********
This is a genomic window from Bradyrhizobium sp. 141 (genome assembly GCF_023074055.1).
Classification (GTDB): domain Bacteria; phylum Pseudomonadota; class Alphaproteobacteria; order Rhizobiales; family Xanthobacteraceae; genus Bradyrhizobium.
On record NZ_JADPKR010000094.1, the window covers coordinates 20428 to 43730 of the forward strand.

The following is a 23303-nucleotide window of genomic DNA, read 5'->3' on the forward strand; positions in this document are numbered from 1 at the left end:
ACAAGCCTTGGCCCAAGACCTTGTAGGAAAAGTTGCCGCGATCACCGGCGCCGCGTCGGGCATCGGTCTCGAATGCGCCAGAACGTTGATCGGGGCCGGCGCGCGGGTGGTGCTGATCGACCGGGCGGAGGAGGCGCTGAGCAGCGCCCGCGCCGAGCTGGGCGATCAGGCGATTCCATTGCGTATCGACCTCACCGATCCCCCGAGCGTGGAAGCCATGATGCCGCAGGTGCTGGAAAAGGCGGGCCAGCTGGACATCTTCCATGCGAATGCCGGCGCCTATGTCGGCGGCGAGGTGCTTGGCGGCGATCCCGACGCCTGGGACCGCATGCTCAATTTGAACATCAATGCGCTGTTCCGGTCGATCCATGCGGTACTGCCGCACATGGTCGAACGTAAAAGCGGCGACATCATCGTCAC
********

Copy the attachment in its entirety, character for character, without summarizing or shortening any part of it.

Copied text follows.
This is a genomic window from Bradyrhizobium sp. 141 (genome assembly GCF_023074055.1).
Classification (GTDB): domain Bacteria; phylum Pseudomonadota; class Alphaproteobacteria; order Rhizobiales; family Xanthobacteraceae; genus Bradyrhizobium.
On record NZ_JADPKR010000094.1, the window covers coordinates 20428 to 43730 of the forward strand.

The following is a 23303-nucleotide window of genomic DNA, read 5'->3' on the forward strand; positions in this document are numbered from 1 at the left end:
ACAAGCCTTGGCCCAAGACCTTGTAGGAAAAGTTGCCGCGATCACCGGCGCCGCGTCGGGCATCGGTCTCGAATGCGCCAGAACGTTGATCGGGGCCGGCGCGCGGGTGGTGCTGATCGACCGGGCGGAGGAGGCGCTGAGCAGCGCCCGCGCCGAGCTGGGCGATCAGGCGATTCCATTGCGTATCGACCTCACCGATCCCCCGAGCGTGGAAGCCATGATGCCGCAGGTGCTGGAAAAGGCGGGCCAGCTGGACATCTTCCATGCGAATGCCGGCGCCTATGTCGGCGGCGAGGTGCTTGGCGGCGATCCCGACGCCTGGGACCGCATGCTCAATTTGAACATCAATGCGCTGTTCCGGTCGATCCATGCGGTACTGCCGCACATGGTCGAACGTAAAAGCGGCGACATCATCGTCAC